Twitter and other social media are value-neutral tools, and they can be put to incredibly destructive uses. Let’s never forget, though, that the vast majority of the time social media is used constructively, connecting friends and family, facilitating expression and creativity, and even spawning amazing spontaneous efforts like the volunteer clean-up after the riots.
It’s perfectly legitimate to be concerned over its potentially destructive uses, but let’s be careful what we do about it. Cameron went on to tell parliament that he had asked police if they needed new powers to tackle social media hooliganism. If that includes the ability to shut down new media or restrain people from speaking, that’s a bad idea.
One reason is that police and politicians are not going to be very good at distinguishing between harmless fun flash-mobbing, legitimate political protest, and incitements to crime. They will tend to err on the side of caution—and the side of avoiding any potential controversy at all.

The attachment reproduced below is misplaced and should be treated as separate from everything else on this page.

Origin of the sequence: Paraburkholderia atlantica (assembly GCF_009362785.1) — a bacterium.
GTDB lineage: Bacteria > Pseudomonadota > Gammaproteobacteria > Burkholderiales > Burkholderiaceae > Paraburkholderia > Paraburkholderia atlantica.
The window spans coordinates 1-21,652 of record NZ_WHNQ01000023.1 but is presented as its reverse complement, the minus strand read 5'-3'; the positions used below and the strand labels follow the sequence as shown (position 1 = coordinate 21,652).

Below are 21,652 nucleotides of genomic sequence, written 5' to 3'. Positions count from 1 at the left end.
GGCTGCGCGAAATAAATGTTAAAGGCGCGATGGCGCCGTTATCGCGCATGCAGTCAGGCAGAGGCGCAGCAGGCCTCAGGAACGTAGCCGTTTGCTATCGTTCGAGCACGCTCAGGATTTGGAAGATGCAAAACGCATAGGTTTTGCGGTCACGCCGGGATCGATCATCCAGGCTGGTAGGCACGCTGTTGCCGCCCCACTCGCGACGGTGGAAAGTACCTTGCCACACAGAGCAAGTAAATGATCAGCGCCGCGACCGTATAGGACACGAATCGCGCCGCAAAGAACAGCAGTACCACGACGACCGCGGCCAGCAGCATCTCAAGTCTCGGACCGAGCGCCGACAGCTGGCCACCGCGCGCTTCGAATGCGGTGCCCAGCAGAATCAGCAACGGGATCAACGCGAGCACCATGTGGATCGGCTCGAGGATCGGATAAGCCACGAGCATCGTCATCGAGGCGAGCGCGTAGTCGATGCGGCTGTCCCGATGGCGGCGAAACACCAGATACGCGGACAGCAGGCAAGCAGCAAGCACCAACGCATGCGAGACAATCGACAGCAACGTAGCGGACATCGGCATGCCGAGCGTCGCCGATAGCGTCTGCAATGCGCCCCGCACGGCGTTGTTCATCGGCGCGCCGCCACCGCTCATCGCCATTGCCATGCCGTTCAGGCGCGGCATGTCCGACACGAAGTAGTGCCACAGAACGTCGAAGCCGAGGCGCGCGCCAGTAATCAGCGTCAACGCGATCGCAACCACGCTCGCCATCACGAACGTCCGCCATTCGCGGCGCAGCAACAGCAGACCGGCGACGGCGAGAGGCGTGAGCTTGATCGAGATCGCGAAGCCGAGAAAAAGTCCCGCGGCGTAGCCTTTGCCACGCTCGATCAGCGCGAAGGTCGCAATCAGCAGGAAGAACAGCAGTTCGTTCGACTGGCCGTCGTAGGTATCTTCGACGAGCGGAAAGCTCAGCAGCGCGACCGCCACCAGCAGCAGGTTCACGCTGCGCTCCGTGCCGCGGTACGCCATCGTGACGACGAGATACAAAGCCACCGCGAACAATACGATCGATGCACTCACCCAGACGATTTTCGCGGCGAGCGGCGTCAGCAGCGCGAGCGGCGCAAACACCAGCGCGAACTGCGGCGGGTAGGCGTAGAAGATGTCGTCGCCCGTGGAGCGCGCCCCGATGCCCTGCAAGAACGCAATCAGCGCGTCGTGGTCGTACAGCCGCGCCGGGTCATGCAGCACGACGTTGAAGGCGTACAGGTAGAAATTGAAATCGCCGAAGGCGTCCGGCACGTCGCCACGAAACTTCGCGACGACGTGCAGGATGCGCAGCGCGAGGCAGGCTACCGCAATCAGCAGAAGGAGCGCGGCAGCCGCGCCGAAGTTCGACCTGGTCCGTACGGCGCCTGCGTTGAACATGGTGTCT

Last week saw a case in point when San Francisco transit authorities shut down cell phone service at some of their subway stations after they got word that a group would be protesting a recent fatal shooting of an unarmed man by BART Police. That’s the kind of preemptive censorship of protestors that Western government railed against this spring when it was Arab regimes pulling the plug.
Police will tend to ignore the overwhelming amount of good that social media facilitates at the first sign of a potential threat. That’s a dangerous tendency, and that’s why governments—democratic or autocratic—should not have the power to pull the plug on communications.
What’s the alternative? Police should police and apprehend and prosecute the small minority of delinquents who use the new tools for ill. There’s uncertainty in that, and a real possibility that new media will be used for crime. It’s also a lot more work for officials. But that is the small price we must pay for a free society.